Catalan breakaway parties win big in vote
- Published: 25/11/2012 at 10:47 AM
- Online news:
Catalan parties pushing for a referendum on breaking away from Spain won strong backing in an election Sunday, while voters punished the rich region's leader Artur Mas, forcing him to share power.
Leader of Catalan party ERC (Esquerra Republicana de Catalunya - Republican Left from Catalonia) Oriol Junqueras gives the thumb up during a final campaign meeting on November 23. Catalan parties pushing for a referendum on breaking away from Spain won strong backing in an election Sunday, while voters punished the rich region's leader Artur Mas, forcing him to share power.
The result could set Catalonia up for a clash with Spain's central government, already riled by Mas's push for greater self-determination as Spain fights to avoid getting bailed out by its EU neighbours.
But it was unclear how Mas would move forward after he saw his support plunge in favour of rival parties that share his desire for some kind of referendum but not all his political objectives.
Mas's centre-right Convergence and Union alliance (CiU) won the vote, but its share of the parliamentary seats plunged to 50 from 62, while left-wing nationalists ERC surged to 21 seats from 10, official results showed.
"We are clearly the only force that can lead this government, but we cannot lead it alone. We need shared responsibility," Mas told supporters in Barcelona afterwards.
"The presidency must be taken up, but we will also have to reflect along with other forces," said Mas, who had vowed to hold a referendum on "self-determination" if Sunday's vote gave him a strong mandate.
Though a humiliating setback to Mas, who called the election two years early after Madrid rejected his demands for greater fiscal powers, the vote gave forces favouring Catalan statehood a commanding majority overall in the 135-seat parliament.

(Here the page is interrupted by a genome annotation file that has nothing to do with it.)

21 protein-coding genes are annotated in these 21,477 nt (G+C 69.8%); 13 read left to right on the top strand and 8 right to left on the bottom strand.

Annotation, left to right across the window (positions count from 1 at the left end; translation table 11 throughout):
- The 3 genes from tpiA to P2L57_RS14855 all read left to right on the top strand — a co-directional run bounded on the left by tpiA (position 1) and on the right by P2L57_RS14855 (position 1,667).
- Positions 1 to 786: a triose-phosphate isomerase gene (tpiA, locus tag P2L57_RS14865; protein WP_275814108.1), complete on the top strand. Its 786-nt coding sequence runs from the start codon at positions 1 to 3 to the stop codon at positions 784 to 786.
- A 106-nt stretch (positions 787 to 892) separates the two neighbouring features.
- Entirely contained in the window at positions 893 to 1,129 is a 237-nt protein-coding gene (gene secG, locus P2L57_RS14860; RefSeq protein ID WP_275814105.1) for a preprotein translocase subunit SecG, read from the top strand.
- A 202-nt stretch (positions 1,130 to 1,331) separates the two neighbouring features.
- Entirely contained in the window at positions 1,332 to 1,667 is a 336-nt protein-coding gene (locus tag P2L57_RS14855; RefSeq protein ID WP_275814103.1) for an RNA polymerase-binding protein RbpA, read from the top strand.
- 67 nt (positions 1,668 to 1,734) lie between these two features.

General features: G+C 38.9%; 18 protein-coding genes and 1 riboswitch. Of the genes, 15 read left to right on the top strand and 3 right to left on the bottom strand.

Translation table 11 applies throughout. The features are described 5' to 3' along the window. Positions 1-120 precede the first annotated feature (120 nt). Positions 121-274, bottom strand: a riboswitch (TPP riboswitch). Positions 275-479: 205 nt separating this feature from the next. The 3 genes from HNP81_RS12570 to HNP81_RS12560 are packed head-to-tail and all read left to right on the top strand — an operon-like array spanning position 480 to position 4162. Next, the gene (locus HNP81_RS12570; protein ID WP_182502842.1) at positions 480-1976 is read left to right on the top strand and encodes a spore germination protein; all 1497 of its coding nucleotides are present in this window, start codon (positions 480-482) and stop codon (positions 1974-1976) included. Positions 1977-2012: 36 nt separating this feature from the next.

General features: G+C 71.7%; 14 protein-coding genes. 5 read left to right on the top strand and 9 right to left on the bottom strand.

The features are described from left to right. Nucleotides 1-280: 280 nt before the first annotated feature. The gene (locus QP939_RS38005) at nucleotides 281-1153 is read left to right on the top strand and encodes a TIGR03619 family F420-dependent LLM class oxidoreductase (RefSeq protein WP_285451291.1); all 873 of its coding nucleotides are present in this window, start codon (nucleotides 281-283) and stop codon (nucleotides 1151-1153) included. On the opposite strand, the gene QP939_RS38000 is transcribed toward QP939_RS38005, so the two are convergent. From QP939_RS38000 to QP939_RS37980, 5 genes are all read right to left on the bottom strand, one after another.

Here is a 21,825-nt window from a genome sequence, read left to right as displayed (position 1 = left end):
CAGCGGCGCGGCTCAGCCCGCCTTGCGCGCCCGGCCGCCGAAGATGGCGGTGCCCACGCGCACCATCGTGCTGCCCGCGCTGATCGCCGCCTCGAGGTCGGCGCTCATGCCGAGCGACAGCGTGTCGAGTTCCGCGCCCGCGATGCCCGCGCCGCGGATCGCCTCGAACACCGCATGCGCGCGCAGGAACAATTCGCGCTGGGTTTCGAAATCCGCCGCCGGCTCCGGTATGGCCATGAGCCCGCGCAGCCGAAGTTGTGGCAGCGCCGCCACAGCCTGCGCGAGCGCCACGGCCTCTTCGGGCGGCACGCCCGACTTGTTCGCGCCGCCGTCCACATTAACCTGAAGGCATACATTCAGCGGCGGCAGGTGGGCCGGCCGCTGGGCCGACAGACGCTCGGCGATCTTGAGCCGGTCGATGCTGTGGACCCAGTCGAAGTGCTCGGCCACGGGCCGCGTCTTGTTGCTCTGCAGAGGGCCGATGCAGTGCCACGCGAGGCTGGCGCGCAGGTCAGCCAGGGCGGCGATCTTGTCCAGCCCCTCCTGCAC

"Support for sovereignty still comes out stronger because the ERC wins extraordinary force," said one of Mas's supporters, Jordi Fiol, 58, waiting for the CiU leader to appear Sunday evening at Barcelona's luxury Majestic hotel.
"What the people really wanted was a pro-sovereignty majority, more than a victory by one party or another," said another, Laia Bartomeus, a 32-year-old lawyer.
The Socialists, the main opposition party nationally, came third in Catalonia as their share fell to 20 seats from 28 and Spanish Prime Minister Mariano Rajoy's Popular Party scored 19.
The prospect of a break-up of Spain had overwhelmed debate about the region's sky-high public debt, savage spending cuts, unemployment and recession.
From windows and balconies hung the red-and-yellow striped flag of Catalonia and the pro-independence flag that also incorporates a blue square with a white star.
An independent Catalonia seemed far off, however.
Rajoy says a referendum on self-determination would flout the constitution and hurt all Spaniards who are already suffering in a recession with the unemployment rate higher than 25 percent.
Catalonia, which traces its origins back more than a millennium, is proud of its language and culture, both of which were suppressed under the rule of General Francisco Franco, who died in 1975.
Mas, like many Catalans, accuses Madrid of raising far more in taxes from the region than it returns, and estimates the gap, or fiscal deficit, at 16 billion euros ($21 billion) a year -- a figure Madrid disputes.
"After he wins, I would like President Mas to face up to Madrid, so they give us back the money they owe us, and call a referendum," said one voter, Gerard Ruiz, 38, a metal worker.
"Now we have started out on this road, we have to go all the way. We want to be an independent people."
Catalans would vote in favour of a referendum on self-determination by 46 percent against 42 percent, according to a survey last weekend in leading daily El Pais.
The region of 7.5 million people accounts for more than one-fifth of Spain's economic output and a quarter of its exports, and boasts one of the world's best football teams, Barcelona FC.
But Catalonia also has a 44-billion-euro debt, equal to one-fifth of its output, and was forced to turn to Madrid this year for more than five billion euros to help make the payments.
For Pedro Nueno, an economist at IESE business school, the result "shows that people are angry because none of the politicians has put forward a clear plan to deal with our country's serious problems: debt, unemployment, finance."
About the author
- Writer: AFP
Position: News agency